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An excerpt from www.HouseOfNames.com archives copyright 2000 - 2016


Sylvant is one of the names that was brought to England in the wave of migration following the Norman Conquest of 1066. The Sylvant family lived in Nottingham, at the manor of Silvan.

Sylvant Early Origins



The surname Sylvant was first found in Nottingham where the family name is descended from a Norman noble Joceus le Flemangh who accompanied William the Conqueror into England and was granted part of a knight's fee at Cuckney in that shire. However, "Sir Osbert Silvayne, Knight of Norton Woodhouse, in the Forest of Sherwood, living in the 29th of Henry III" [1]CITATION[CLOSE]
Shirley, Evelyn Philip, The Noble and Gentle Men of England; The Arms and Descents. Westminster: John Bower Nichols and Sons, 1866, Print.
is also claimed to be the progenitor of the family. The latter reference acknowledges the incongruity by noting that "some of the name ... were seated at Norton before the year 1140." [1]CITATION[CLOSE]
Shirley, Evelyn Philip, The Noble and Gentle Men of England; The Arms and Descents. Westminster: John Bower Nichols and Sons, 1866, Print.
We must leave the true progenitor in question. Thorpe-Salvin in the West Riding of Yorkshire was home to a branch of the family. "This place is situated at the junction of the counties of York, Derby, and Nottingham. It was anciently the property of the Salvin family, and subsequently of the Sandfords." [2]CITATION[CLOSE]
Lewis, Samuel, A Topographical Dictionary of England. Institute of Historical Research, 1848, Print.

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Sylvant Spelling Variations


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Sylvant Spelling Variations



Before English spelling was standardized a few hundred years ago, spelling variations of names were a common occurrence. Elements of Latin, Norman French and other languages became incorporated into English throughout the Middle Ages, and name spellings changed even among the literate. The variations of the surname Sylvant include Salvin, de Salvin, Salwin, Silvan, Silvayne, Salvayne, Salvyn, Cuckney, Cucknay, Cukney and many more.

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Sylvant Early History


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Sylvant Early History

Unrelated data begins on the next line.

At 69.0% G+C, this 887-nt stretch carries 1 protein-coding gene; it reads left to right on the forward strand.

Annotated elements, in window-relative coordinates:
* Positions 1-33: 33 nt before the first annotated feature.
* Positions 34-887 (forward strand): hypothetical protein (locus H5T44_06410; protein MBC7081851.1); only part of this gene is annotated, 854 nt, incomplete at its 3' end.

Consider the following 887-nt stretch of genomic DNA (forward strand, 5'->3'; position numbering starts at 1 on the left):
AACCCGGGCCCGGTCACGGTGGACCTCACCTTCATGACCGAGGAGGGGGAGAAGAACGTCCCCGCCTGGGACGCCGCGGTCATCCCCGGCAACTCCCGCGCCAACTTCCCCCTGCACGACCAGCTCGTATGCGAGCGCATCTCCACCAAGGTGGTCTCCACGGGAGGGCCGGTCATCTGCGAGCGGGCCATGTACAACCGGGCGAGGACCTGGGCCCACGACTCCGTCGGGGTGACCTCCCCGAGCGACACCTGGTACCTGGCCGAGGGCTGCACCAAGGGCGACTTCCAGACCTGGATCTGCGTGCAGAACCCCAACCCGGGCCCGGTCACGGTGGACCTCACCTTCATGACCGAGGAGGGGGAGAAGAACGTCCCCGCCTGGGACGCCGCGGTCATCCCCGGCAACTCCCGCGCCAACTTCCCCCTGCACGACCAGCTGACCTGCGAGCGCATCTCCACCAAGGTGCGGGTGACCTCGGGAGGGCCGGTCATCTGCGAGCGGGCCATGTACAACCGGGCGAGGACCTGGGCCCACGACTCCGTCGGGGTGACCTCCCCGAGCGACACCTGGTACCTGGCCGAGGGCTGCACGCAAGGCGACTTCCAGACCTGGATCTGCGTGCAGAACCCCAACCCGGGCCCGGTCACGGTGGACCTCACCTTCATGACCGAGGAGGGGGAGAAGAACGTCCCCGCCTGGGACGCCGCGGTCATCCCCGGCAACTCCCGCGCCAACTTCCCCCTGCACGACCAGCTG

This web page shows only a small excerpt of our Sylvant research. Another 257 words (18 lines of text) covering the years 1086, 1348 and 1716 are included under the topic Early Sylvant History in all our PDF Extended History products and printed products wherever possible.

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Sylvant Early Notables (pre 1700)


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Sylvant Early Notables (pre 1700)



More information is included under the topic Early Sylvant Notables in all our PDF Extended History products and printed products wherever possible.

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The Great Migration


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The Great Migration



In England at this time, the uncertainty of the political and religious environment of the time caused many families to board ships for distant British colonies in the hopes of finding land and opportunity, and escaping persecution. The voyages were expensive, crowded, and difficult, though, and many arrived in North America sick, starved, and destitute. Those who did make it, however, were greeted with greater opportunities and freedoms that they could have experienced at home. Many of those families went on to make important contributions to the young nations in which they settled. Early immigration records have shown some of the first Sylvants to arrive on North American shores: George Salvin who arrived in Pennsylvania in 1846; Henry Cucknay who settled in Virginia in 1639.